You never quite know where Austrian director Jessica Hausner will take you next. With an impressive filmography already, with each film she tackles some new themes with some very different stories and even style, from the austere period drama of Amour Fou to the understated science-fiction of Little Joe (Cannes 2019). She is back in Cannes with Club Zero.Club Zero is quite simply an unidentified filmic object. Not particularly experimental in its form or even structure, more in the way it leaves audiences often baffled and second-guessing what Jessica Hausner is trying to tell us despite what is seemingly a simple story, there is a welcome ambiguity in this age when beliefs have to be proudly and loudly proclaimed and ambiguity has no place. The story unfolds within the cloistered world of an exclusive private school, where a group of students under the influence of Miss Novak practices a bizarre form of communal fasting that culminates in the a most extreme form. The director crafts an atmosphere of eerie tranquility that permeates every frame, enhancing the film's mysterious undertones. She deftly uses silence and subtle visuals to build tension, creating an unsettling ambiance that mirrors the cult's peculiar rituals contrasted with a certain mundanity and she balances that tone with flashes of wry humour and a certain nonchalance too.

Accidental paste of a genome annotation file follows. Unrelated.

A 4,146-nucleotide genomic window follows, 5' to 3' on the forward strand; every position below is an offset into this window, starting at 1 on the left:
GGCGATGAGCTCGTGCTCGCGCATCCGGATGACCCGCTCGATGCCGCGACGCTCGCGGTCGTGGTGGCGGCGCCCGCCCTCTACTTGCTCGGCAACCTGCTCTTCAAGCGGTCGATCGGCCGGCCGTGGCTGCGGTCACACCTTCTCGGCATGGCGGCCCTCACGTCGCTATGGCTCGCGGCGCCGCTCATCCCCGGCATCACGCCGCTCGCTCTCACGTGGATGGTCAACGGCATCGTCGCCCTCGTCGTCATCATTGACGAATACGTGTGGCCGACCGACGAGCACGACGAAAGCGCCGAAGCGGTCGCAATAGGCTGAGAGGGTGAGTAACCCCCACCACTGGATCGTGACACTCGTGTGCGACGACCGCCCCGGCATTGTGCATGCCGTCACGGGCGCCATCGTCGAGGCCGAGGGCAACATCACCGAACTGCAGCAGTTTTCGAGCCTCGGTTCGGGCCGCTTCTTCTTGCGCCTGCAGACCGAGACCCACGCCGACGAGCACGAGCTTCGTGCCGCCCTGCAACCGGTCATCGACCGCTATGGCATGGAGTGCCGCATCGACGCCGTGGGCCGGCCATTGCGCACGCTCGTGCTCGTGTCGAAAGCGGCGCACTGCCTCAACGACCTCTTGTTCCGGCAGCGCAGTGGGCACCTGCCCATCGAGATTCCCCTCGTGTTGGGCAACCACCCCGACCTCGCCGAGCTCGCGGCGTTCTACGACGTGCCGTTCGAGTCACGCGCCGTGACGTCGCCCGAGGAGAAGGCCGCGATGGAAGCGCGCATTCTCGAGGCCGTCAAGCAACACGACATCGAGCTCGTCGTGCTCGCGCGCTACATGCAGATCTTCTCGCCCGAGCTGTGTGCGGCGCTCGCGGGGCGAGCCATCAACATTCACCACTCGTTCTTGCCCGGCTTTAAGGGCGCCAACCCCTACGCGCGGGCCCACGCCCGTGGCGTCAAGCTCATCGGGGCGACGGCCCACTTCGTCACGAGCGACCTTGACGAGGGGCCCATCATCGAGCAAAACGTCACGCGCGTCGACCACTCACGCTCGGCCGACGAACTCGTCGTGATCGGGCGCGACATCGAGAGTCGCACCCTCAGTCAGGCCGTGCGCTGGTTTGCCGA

This deliberate choice contributes to the film's cryptic nature, inviting viewers to contemplate the deeper meanings behind the story. One of its strengths lies in its refusal to provide easy answers and what Jessica Hausner seems to say goes against the grain of the current social norms about youth which might surprise some. The film is also a visual feast, with the director employing a colour palette and design that purposely evokes a certain kind of opulent European boho chic but with a touch of Scandinavian austerity and her meticulous framing enhance the film's mysterious atmosphere.
Jessica Hausner avoids easy characterisations, leaving the audience to decipher the motivations and emotions of the individuals involved, among them Miss Novak. With what is her most interesting character and best performance in a long time, Mia Wasikowska creates such an interesting character. Mysterious in her motivations, at times chilling with her steely determination but never descending into a kind of pantomine guru and giving a layer of honesty that makes her all the more confounding.
Enigmatic and fascinating, Club Zero is bound to divide audiences.
Review by Laurent de Alberti
Star rating: ★★★★☆
Official Selection, in Competition
Club Zero. Directed by Jessica Hausner. Starring Mia Wasikowska, Sidse Babe Knudsen, Elsa Zylberstein...